The study also highlights the constructs of current linguistic theory, arguing for distinctive features and the notion 'onset' and against some of the claims of Optimality Theory and Usage-based accounts.
The importance of Henk Zeevat's new monograph cannot be overstated. [...] I recommend it to anyone who combines interests in language, logic, and computation [...]. David Beaver, University of Texas at Austin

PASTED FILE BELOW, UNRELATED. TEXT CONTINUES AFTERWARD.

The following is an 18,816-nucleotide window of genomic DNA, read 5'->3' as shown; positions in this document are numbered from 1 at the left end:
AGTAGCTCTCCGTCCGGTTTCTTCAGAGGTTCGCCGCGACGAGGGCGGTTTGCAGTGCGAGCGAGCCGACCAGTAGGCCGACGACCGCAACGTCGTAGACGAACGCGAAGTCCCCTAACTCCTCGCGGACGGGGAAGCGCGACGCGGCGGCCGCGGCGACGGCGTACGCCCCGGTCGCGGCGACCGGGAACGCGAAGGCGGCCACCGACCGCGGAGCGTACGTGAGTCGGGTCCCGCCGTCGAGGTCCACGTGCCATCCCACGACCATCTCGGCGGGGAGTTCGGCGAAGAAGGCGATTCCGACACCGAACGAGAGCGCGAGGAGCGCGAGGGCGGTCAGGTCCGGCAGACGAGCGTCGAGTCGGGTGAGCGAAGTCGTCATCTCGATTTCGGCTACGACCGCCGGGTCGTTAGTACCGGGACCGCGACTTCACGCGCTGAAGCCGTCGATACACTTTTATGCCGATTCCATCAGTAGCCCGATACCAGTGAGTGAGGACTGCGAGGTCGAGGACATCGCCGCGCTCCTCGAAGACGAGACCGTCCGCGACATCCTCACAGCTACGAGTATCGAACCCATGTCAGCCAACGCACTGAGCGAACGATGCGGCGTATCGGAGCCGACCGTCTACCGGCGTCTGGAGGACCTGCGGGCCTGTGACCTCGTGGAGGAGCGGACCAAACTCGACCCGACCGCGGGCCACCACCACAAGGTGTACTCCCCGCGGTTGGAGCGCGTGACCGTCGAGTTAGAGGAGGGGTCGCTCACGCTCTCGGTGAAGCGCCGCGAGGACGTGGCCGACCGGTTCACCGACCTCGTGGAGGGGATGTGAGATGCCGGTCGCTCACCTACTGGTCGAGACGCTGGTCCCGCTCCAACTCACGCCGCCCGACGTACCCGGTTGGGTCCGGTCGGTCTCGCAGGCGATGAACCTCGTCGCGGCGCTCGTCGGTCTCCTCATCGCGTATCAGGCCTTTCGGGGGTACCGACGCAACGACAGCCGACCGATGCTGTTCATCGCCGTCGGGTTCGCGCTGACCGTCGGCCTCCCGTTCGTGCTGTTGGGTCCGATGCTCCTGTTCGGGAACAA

Where do our metaphors come from? Why do we say 'he has a new flame'? Why does the colour green signify immaturity in English but strength in French? Why can we say 'dry humour' today but not 'dry' (thin) arms as in the Middle Ages? Metaphor Networks attempts to answer such questions by exploring the evolution of figurative language. Richard Trim investigates how metaphors are created today by being linked to similar concepts and how they are associated to images in the past. The findings of this study reveal that certain regular patterns emerge. With the aid of substantial evidence from former and present-day European languages, the author proposes a number of theories on metaphor evolution and thereby offers a considerable contribution to historical linguistics.